Di Duca Diary
( A family living on the Gustav Line Italy in the Second World War.)
Larry Di Duca was born in Atina central Italy in 1927.
Atina is to the east of Casalvieri and the west of Villa Litina and lies to the north of Monte Cassino.
He lived with his family on a large farm that was considered prosperous. The Di Duca family owed its position in the area to a connection with the French Bourbons. They were descendents of a family of Frankish royal servants and Bishops from the 8th century, the earliest ancestor was Robert the Strong, Count of Paris, of Orléans, and of Anjou, sometimes called Duke of France. The Bourbon kings ruled France, Spain and the two Sicily’s, Naples and Parma.
Larry’s ancestor Contrada Duca was a grand Officer of the Bourbon family Caserta who lived near Napoli.
His grand father was Luigi Di Duca who died in 1936 and had owned the second biggest vineyard in the area. In 1943 his mother died leaving his father to nurture the family.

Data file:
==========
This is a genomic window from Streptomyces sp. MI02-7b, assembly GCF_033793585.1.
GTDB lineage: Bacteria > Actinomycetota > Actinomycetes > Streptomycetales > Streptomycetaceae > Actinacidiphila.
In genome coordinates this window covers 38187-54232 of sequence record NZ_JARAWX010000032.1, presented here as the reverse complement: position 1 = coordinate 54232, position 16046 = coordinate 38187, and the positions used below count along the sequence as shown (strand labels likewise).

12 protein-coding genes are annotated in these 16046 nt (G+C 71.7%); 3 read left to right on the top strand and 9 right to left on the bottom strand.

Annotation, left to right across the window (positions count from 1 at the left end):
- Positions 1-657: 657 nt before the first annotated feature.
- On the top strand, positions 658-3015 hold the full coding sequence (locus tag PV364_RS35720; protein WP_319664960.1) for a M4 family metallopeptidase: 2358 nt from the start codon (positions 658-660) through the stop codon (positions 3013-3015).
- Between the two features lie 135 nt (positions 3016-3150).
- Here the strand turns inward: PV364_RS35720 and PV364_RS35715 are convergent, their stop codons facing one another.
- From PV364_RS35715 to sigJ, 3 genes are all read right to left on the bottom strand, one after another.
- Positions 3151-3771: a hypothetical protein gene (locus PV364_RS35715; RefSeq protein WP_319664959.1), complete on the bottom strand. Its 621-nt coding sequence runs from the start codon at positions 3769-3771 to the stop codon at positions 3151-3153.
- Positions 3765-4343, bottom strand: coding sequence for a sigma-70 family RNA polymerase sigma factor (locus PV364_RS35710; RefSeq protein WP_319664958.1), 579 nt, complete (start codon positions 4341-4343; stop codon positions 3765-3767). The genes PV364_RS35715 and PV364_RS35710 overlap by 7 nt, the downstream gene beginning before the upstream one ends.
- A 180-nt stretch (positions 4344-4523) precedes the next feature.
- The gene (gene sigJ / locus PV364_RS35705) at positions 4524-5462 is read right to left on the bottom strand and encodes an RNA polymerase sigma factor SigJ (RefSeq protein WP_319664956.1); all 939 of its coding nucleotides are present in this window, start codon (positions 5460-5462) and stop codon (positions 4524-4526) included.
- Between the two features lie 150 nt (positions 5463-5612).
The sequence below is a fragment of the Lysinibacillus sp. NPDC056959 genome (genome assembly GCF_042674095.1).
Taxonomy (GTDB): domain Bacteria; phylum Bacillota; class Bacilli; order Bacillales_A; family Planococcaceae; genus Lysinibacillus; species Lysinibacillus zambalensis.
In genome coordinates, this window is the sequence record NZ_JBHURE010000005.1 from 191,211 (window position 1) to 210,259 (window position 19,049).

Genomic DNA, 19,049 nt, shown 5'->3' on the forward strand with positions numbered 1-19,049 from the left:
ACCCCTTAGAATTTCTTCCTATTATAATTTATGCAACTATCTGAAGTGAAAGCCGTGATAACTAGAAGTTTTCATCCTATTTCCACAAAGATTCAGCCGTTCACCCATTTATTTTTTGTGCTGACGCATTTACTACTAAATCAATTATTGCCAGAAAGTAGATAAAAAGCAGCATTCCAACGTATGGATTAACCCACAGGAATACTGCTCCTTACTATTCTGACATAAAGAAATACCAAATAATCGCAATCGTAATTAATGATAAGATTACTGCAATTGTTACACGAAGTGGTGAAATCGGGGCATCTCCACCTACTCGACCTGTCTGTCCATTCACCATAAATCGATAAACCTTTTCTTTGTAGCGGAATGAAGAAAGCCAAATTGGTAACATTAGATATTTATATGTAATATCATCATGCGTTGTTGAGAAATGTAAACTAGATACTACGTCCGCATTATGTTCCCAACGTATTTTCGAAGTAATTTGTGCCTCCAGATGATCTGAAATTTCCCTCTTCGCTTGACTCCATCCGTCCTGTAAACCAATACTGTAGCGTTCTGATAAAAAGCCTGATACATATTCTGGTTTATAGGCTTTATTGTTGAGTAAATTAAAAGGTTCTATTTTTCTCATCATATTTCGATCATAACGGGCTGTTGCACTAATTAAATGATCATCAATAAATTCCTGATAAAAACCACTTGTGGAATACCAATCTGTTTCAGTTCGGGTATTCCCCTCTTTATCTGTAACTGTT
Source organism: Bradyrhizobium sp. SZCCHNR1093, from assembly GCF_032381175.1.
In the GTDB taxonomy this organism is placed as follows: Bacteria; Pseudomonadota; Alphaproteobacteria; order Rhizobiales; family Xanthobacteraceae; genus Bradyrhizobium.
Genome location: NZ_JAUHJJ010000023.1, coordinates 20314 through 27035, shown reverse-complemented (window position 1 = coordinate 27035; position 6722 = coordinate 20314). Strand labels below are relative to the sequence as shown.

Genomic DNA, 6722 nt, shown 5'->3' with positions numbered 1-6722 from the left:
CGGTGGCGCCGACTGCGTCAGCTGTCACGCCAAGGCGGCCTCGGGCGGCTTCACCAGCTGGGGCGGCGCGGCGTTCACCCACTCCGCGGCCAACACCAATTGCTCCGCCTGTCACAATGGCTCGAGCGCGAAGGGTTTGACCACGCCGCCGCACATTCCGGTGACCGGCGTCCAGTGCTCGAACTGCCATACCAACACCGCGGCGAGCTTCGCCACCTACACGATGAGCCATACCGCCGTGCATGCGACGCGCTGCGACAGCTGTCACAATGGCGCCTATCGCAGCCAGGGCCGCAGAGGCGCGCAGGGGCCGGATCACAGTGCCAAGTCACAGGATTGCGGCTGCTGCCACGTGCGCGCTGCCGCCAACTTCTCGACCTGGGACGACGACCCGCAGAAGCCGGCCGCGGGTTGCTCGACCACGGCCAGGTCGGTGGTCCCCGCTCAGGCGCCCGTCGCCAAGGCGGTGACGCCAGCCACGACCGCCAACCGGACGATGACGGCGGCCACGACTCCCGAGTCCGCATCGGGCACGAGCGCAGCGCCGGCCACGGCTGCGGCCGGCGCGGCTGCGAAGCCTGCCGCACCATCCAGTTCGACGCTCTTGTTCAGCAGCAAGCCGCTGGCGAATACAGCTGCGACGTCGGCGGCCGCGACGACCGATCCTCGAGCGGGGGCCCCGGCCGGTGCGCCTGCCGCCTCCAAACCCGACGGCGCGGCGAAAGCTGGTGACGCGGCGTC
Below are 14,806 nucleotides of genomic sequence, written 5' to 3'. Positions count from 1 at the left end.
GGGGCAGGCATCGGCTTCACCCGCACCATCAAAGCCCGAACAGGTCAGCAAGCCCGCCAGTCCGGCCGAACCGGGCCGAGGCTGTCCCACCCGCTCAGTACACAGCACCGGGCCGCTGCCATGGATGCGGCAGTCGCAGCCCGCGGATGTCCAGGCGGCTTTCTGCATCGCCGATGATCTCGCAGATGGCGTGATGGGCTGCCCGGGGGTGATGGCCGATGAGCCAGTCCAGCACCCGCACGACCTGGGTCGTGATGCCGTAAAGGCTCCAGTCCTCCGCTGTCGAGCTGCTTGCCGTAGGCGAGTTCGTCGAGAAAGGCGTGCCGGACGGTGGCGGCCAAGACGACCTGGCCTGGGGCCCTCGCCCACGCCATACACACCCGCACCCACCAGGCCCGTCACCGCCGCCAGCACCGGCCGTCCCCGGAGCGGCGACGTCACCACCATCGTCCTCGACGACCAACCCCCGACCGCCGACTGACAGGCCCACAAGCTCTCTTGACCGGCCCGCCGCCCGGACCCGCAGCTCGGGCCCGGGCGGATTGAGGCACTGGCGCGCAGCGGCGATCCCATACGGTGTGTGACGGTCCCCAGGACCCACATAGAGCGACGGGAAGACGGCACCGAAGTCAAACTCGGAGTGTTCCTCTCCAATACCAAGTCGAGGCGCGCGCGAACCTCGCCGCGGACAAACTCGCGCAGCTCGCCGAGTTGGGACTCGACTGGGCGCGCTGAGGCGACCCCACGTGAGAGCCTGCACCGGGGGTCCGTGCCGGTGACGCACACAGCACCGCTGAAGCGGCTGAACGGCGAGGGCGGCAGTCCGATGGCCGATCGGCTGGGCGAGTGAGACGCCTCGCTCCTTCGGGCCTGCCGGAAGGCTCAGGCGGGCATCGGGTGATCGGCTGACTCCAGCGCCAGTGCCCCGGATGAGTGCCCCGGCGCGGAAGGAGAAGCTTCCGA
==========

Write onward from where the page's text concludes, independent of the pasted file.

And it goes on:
All went well with the Di Duca family living conformably on their productive land with a warm sun above and cool flowing rivers. Over the winding roads Larry rode his bike to see a friend in other village or stroll along the lush river banks. Shooting and fishing were seasonal hunting sports on his fathers land from Ponte St Juliano to their large house close to the rivers edge. So close they would catch fish in a net pinned with two stakes to be easily rolled in to gather the catch. During the winter when the fish came to spawn he would use a long fork and cone to skilfully catch the days lunch. Life was good for a young man then, first class as Larry called it. Rising early in the morning and working till eleven when it became too hot in the field and in doors. Then it was time for a siesta under a cool shade of a tree or the shadow of his beloved house. The work was manual in the fields where the family employed five workers. They knew everyone by name in the Town and spend hours laughing and joking the pleasant hours away. But unknown to the Di Duca family the Germans had made plans that would change everything. In October 1943 Field Marshall Kesselring persuaded Adolf Hitler to defend Italy by the use of its natural defences. Hitler saw the danger in losing vital oil and copper resources in the Balkans and gave command to Kesselring. Quickly he prepared a series of line defences one was known as the Gustav line. Which ran across Italy north of the Garigliano River through the Apennine Mountains to the Adriatic Sea. Where the line crossed to the south of Rome the town of Cassino and its Abbey Monte Cassino were prominent. The monastery dominated the Liri valley giving a clear observation of any potential attack by the Allies.